Except of course when my mom’s driving me crazy.
Now that I have a couple of articles out there, in addition to my blogging at The Nervous Breakdown, I get some kind words from people, which I really appreciate. I also get haters, which is kinda fun.
I’ve written before about the risks of writing about my life, especially in such a public forum like the internet, where you can get immediate feedback. I have to be careful about writing about other people, changing names and other details, and I have to really think about what I want to put out there about myself. I don’t mind making myself look bad, but there are some details that are TMI, even for me.
Recently I received a comment that I need to “put things in perspective and get over it,” that “life moves on” and that my need to write about the past only hampers my “inability” – I think she meant “ability” – to move on with my current “happiness” (cuz I’m not really happy now you see).
If you’re familiar with my writing, you know I write a lot about the past. Why do I do this? Number one, it’s a good story. Number two, it helps to put it behind me. Number three, writing about the past helps me see the lessons. It puts it at a distance so I can see meaning and events more clearly.
I’m not interested in making myself look good. An important goal of my writing is to own up to my own faults and mistakes. Plus how boring is a “heroine” who’s perfect? You might as well read a romance novel.
An essay is a smidgen of the real me. Even this blog is not the “real me.” It’s what I choose to share. You can believe I’m happier than I’ve ever been, more in love than I’ve ever been, or you can not. I really don’t care. There are other things for you to read; no one forced you to read anything of mine.
Recently I attempted to write a piece about one of my favorite childhood authors, Madeleine L’Engle. In my research, I found a fascinating write-up about her. I had always assumed she based her books on her own family, and that her family was pretty much perfect. Turns out her kids hated her books because they felt she had appropriated their lives. L’Engle wrote a memoir, but there’s nothing in it about her troubled marriage, or the troubled relationships she had with her kids.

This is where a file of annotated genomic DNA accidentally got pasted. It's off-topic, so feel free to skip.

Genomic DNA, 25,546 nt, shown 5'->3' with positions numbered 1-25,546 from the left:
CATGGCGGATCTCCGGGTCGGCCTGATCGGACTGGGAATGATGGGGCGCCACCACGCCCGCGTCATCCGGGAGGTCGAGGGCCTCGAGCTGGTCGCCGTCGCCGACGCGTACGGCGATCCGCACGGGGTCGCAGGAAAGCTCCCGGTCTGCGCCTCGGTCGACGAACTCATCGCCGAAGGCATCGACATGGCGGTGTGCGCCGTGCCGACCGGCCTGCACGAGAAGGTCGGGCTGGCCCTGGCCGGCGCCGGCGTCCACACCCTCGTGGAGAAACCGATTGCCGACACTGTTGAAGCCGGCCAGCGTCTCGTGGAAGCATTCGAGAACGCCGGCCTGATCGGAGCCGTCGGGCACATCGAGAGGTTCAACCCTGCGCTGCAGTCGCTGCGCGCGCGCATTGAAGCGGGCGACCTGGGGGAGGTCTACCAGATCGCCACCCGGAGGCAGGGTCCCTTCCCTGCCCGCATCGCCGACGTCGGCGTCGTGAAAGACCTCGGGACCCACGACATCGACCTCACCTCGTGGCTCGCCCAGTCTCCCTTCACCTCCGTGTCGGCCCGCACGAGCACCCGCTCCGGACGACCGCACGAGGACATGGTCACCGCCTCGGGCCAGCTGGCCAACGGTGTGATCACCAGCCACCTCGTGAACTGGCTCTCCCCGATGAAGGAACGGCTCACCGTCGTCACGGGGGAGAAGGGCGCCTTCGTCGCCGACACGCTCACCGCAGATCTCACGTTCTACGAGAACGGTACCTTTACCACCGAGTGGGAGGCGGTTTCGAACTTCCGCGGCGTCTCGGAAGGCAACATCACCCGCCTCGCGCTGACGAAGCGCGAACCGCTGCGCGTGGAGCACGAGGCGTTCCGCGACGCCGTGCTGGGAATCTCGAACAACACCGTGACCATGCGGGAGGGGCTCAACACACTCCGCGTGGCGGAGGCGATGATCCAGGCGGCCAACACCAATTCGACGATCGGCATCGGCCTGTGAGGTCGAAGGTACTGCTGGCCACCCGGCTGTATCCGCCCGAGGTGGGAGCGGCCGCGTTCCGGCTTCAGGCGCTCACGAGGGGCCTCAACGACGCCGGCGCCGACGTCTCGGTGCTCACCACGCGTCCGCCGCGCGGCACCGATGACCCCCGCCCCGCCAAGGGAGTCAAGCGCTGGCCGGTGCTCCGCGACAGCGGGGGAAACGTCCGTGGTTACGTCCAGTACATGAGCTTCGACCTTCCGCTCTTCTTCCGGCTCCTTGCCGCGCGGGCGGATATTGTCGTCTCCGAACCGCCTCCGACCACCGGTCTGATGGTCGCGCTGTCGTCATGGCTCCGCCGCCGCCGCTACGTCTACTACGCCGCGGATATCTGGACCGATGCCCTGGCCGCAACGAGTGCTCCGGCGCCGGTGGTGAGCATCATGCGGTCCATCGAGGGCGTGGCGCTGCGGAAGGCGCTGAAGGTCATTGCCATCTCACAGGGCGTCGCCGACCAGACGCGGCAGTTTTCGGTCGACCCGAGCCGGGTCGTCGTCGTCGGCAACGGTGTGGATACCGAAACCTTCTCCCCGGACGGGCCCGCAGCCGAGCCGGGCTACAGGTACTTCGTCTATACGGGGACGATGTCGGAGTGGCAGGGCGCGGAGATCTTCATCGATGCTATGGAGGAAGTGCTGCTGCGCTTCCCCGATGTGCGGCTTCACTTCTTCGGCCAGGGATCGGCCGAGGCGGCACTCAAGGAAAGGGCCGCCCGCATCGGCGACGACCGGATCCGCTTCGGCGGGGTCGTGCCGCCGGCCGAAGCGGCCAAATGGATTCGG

I feel like I can’t help but write about myself. I blab and blab, probably too much. Maybe because I’ve always had a diary, and when I was kid, would force myself to write about upsetting things because I thought it was “therapeutic.” (I think I watched too much thirtysomething.)
But, I could only write about my marriage and ex’s affair after we divorced. I couldn’t bring myself to face it while it was happening. It was simply too painful.
“Is this good for you?” a clueless guy I once dated asked me of my memoir. “Should you be writing this?”
In a way writing about the past was like reliving it, but the only way I could write about it well, was to have enough distance. It’s like watching a movie or reading a book: you’re completely wrapped up in it at the moment, you laugh, you cry, you’re scared, upset, happy, but you know it’s not real. Clearly I was calmly sitting there writing, not sobbing or tearing my hair out or sucking my thumb in the corner; yet this guy still thought writing my memoir wasn’t “good” for me.
So why not just go to therapy? Why do I feel a need to share my “pain” with the world? One, it’s cheaper. Two, I’m a writer. The way I express myself is to share through my writing. If you don’t want to witness my pain, then move along, there’s nothing for you to see here. Go watch Dancing with the Stars (though that seems pretty painful too). I’ll still be writing.